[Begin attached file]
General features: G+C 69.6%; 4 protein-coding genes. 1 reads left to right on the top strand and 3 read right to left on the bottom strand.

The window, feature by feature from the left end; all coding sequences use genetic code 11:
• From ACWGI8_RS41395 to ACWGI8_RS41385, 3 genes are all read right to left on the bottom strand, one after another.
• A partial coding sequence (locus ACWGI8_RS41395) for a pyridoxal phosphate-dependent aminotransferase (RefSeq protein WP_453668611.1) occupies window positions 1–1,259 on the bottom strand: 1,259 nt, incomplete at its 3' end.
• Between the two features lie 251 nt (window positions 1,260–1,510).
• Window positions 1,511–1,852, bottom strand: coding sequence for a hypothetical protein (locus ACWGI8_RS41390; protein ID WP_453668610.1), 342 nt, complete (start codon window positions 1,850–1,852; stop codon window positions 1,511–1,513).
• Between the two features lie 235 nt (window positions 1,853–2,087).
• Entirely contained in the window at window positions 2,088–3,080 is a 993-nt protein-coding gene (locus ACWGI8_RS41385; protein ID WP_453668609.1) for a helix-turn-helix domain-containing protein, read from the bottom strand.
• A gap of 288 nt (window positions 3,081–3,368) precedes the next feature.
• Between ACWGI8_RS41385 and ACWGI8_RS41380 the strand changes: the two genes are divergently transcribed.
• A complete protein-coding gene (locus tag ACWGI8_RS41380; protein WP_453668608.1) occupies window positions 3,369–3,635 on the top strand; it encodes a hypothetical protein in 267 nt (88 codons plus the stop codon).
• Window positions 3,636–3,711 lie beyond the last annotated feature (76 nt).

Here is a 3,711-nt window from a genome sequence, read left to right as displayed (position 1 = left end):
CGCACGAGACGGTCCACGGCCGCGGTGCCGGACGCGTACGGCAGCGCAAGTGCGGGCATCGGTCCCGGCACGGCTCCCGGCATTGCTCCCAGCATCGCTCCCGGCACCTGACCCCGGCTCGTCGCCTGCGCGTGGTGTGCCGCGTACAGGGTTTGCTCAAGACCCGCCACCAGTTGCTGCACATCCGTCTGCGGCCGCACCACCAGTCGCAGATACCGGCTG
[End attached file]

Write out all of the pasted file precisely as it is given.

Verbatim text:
General features: G+C 69.6%; 4 protein-coding genes. 1 reads left to right on the top strand and 3 read right to left on the bottom strand.

The window, feature by feature from the left end; all coding sequences use genetic code 11:
• From ACWGI8_RS41395 to ACWGI8_RS41385, 3 genes are all read right to left on the bottom strand, one after another.
• A partial coding sequence (locus ACWGI8_RS41395) for a pyridoxal phosphate-dependent aminotransferase (RefSeq protein WP_453668611.1) occupies window positions 1–1,259 on the bottom strand: 1,259 nt, incomplete at its 3' end.
• Between the two features lie 251 nt (window positions 1,260–1,510).
• Window positions 1,511–1,852, bottom strand: coding sequence for a hypothetical protein (locus ACWGI8_RS41390; protein ID WP_453668610.1), 342 nt, complete (start codon window positions 1,850–1,852; stop codon window positions 1,511–1,513).
• Between the two features lie 235 nt (window positions 1,853–2,087).
• Entirely contained in the window at window positions 2,088–3,080 is a 993-nt protein-coding gene (locus ACWGI8_RS41385; protein ID WP_453668609.1) for a helix-turn-helix domain-containing protein, read from the bottom strand.
• A gap of 288 nt (window positions 3,081–3,368) precedes the next feature.
• Between ACWGI8_RS41385 and ACWGI8_RS41380 the strand changes: the two genes are divergently transcribed.
• A complete protein-coding gene (locus tag ACWGI8_RS41380; protein WP_453668608.1) occupies window positions 3,369–3,635 on the top strand; it encodes a hypothetical protein in 267 nt (88 codons plus the stop codon).
• Window positions 3,636–3,711 lie beyond the last annotated feature (76 nt).

Here is a 3,711-nt window from a genome sequence, read left to right as displayed (position 1 = left end):
CGCACGAGACGGTCCACGGCCGCGGTGCCGGACGCGTACGGCAGCGCAAGTGCGGGCATCGGTCCCGGCACGGCTCCCGGCATTGCTCCCAGCATCGCTCCCGGCACCTGACCCCGGCTCGTCGCCTGCGCGTGGTGTGCCGCGTACAGGGTTTGCTCAAGACCCGCCACCAGTTGCTGCACATCCGTCTGCGGCCGCACCACCAGTCGCAGATACCGGCTG